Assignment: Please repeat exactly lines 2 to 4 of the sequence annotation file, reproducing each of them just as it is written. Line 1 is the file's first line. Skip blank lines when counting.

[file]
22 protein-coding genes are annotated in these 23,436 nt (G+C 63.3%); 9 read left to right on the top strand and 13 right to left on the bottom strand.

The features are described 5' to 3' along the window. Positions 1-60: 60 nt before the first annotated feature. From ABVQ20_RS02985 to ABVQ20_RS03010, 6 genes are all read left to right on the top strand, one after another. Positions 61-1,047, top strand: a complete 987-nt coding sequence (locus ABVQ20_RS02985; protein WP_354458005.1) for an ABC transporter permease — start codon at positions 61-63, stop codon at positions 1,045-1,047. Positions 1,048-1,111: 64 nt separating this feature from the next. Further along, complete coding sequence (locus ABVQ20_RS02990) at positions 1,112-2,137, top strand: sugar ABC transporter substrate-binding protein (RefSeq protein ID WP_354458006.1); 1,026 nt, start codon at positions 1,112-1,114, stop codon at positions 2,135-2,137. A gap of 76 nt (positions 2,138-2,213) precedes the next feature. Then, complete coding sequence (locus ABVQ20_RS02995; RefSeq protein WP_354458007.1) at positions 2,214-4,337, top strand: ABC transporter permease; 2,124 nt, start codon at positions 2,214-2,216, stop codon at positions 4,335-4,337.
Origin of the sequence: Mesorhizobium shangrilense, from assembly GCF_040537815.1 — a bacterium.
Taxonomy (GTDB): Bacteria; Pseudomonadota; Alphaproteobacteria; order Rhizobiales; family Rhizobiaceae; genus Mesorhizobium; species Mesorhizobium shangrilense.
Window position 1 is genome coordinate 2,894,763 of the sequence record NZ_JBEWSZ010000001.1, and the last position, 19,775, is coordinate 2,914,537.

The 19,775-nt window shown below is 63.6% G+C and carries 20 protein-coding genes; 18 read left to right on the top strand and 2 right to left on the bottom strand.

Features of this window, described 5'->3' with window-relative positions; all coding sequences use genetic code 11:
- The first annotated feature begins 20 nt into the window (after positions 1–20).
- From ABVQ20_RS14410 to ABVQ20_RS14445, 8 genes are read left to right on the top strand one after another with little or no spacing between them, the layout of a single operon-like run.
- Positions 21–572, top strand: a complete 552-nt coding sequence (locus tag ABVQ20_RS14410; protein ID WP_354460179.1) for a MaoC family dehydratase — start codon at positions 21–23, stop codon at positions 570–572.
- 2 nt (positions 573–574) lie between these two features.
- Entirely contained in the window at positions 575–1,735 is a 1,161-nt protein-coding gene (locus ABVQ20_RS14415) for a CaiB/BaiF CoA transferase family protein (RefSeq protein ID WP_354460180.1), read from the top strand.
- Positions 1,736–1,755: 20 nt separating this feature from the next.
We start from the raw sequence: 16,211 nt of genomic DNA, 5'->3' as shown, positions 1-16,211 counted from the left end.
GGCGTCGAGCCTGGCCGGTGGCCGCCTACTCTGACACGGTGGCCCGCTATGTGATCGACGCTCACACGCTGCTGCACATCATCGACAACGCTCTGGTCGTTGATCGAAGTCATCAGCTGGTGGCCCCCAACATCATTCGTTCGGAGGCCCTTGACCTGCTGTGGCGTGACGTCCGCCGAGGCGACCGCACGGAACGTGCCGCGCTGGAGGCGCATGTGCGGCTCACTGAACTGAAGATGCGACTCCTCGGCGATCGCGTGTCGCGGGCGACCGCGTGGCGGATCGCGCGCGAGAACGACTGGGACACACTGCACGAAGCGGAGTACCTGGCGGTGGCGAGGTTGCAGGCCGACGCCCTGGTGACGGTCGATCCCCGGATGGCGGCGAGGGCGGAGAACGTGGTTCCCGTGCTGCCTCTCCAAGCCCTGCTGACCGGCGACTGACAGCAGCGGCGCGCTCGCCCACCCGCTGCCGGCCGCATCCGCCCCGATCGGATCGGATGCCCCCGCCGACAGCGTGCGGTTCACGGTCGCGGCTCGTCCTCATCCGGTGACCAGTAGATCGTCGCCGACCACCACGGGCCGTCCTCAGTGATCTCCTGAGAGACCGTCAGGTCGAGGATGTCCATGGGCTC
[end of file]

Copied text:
The features are described 5' to 3' along the window. Positions 1-60: 60 nt before the first annotated feature. From ABVQ20_RS02985 to ABVQ20_RS03010, 6 genes are all read left to right on the top strand, one after another. Positions 61-1,047, top strand: a complete 987-nt coding sequence (locus ABVQ20_RS02985; protein WP_354458005.1) for an ABC transporter permease — start codon at positions 61-63, stop codon at positions 1,045-1,047. Positions 1,048-1,111: 64 nt separating this feature from the next. Further along, complete coding sequence (locus ABVQ20_RS02990) at positions 1,112-2,137, top strand: sugar ABC transporter substrate-binding protein (RefSeq protein ID WP_354458006.1); 1,026 nt, start codon at positions 1,112-1,114, stop codon at positions 2,135-2,137. A gap of 76 nt (positions 2,138-2,213) precedes the next feature. Then, complete coding sequence (locus ABVQ20_RS02995; RefSeq protein WP_354458007.1) at positions 2,214-4,337, top strand: ABC transporter permease; 2,124 nt, start codon at positions 2,214-2,216, stop codon at positions 4,335-4,337.
Origin of the sequence: Mesorhizobium shangrilense, from assembly GCF_040537815.1 — a bacterium.
Taxonomy (GTDB): Bacteria; Pseudomonadota; Alphaproteobacteria; order Rhizobiales; family Rhizobiaceae; genus Mesorhizobium; species Mesorhizobium shangrilense.